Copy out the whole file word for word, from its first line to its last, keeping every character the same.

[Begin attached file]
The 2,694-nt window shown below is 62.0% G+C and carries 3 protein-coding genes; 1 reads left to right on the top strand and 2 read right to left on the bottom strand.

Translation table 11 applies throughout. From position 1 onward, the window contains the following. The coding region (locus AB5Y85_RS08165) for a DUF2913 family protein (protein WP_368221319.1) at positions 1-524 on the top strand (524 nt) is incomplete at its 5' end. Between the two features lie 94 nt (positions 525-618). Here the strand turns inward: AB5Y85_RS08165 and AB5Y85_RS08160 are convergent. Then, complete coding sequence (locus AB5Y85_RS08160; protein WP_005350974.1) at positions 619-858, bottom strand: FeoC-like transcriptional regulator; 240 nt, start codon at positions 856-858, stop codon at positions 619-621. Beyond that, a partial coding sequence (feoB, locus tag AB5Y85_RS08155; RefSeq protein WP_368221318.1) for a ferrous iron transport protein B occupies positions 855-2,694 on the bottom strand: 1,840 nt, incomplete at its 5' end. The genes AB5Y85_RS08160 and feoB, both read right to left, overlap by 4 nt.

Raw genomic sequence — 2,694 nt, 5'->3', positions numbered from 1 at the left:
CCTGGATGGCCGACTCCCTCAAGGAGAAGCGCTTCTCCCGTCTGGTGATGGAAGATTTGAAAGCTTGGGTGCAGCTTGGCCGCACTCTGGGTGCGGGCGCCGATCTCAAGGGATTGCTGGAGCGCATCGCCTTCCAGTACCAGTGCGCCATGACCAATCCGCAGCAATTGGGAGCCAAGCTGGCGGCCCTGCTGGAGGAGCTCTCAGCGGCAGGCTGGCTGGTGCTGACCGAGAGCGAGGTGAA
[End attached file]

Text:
The 2,694-nt window shown below is 62.0% G+C and carries 3 protein-coding genes; 1 reads left to right on the top strand and 2 read right to left on the bottom strand.

Translation table 11 applies throughout. From position 1 onward, the window contains the following. The coding region (locus AB5Y85_RS08165) for a DUF2913 family protein (protein WP_368221319.1) at positions 1-524 on the top strand (524 nt) is incomplete at its 5' end. Between the two features lie 94 nt (positions 525-618). Here the strand turns inward: AB5Y85_RS08165 and AB5Y85_RS08160 are convergent. Then, complete coding sequence (locus AB5Y85_RS08160; protein WP_005350974.1) at positions 619-858, bottom strand: FeoC-like transcriptional regulator; 240 nt, start codon at positions 856-858, stop codon at positions 619-621. Beyond that, a partial coding sequence (feoB, locus tag AB5Y85_RS08155; RefSeq protein WP_368221318.1) for a ferrous iron transport protein B occupies positions 855-2,694 on the bottom strand: 1,840 nt, incomplete at its 5' end. The genes AB5Y85_RS08160 and feoB, both read right to left, overlap by 4 nt.

Raw genomic sequence — 2,694 nt, 5'->3', positions numbered from 1 at the left:
CCTGGATGGCCGACTCCCTCAAGGAGAAGCGCTTCTCCCGTCTGGTGATGGAAGATTTGAAAGCTTGGGTGCAGCTTGGCCGCACTCTGGGTGCGGGCGCCGATCTCAAGGGATTGCTGGAGCGCATCGCCTTCCAGTACCAGTGCGCCATGACCAATCCGCAGCAATTGGGAGCCAAGCTGGCGGCCCTGCTGGAGGAGCTCTCAGCGGCAGGCTGGCTGGTGCTGACCGAGAGCGAGGTGAA